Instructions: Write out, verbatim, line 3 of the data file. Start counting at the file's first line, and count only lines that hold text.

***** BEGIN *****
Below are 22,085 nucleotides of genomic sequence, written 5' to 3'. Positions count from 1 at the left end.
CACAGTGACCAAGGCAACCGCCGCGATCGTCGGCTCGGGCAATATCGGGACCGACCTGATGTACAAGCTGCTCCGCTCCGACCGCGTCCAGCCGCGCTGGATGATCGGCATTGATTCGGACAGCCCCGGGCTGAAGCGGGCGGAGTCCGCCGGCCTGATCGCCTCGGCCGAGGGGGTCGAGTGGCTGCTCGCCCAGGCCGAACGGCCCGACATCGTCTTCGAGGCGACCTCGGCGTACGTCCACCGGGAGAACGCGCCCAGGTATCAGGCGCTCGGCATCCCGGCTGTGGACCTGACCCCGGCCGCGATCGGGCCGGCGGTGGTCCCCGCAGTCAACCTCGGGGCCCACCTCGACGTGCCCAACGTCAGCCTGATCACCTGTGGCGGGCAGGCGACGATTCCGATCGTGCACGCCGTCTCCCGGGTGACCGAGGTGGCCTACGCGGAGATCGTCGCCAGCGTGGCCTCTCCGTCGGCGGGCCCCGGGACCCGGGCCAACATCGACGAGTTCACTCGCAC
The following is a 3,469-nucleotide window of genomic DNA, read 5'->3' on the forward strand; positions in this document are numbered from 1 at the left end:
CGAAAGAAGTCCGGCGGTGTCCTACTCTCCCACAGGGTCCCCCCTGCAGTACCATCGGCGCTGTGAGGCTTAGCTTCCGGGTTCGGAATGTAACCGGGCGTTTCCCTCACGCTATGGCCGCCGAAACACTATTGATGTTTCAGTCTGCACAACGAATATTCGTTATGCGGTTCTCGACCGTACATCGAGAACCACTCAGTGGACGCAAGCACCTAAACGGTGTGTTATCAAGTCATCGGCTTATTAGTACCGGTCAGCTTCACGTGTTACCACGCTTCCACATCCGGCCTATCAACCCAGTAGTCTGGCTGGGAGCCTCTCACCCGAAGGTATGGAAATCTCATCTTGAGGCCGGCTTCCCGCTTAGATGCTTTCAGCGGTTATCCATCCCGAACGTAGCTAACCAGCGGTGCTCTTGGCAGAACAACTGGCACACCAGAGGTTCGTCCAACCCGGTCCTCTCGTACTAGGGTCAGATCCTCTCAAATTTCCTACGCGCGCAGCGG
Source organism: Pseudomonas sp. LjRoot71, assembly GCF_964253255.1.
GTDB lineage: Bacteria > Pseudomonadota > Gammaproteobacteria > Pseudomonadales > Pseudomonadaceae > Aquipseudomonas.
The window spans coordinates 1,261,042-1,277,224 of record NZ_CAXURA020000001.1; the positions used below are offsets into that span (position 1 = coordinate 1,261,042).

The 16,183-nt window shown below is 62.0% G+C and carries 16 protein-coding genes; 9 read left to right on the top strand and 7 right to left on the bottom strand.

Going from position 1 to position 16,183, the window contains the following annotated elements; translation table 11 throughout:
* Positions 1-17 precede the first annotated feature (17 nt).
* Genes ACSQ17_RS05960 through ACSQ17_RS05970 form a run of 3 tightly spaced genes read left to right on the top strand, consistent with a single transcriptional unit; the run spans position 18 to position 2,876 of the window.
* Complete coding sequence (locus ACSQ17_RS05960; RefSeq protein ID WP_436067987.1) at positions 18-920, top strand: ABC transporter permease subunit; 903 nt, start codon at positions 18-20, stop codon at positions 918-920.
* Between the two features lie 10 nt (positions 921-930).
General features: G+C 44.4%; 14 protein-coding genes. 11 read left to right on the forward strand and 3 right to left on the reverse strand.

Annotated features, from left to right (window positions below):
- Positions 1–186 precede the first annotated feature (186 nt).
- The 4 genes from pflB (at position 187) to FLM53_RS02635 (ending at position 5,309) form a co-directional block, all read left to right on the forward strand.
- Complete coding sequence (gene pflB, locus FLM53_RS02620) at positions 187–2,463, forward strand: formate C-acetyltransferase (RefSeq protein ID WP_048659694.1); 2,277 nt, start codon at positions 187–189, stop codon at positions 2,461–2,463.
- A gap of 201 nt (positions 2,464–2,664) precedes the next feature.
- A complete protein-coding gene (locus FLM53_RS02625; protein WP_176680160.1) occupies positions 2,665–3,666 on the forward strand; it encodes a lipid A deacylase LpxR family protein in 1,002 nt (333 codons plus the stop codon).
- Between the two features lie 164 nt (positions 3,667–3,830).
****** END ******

The following is a 3,469-nucleotide window of genomic DNA, read 5'->3' on the forward strand; positions in this document are numbered from 1 at the left end: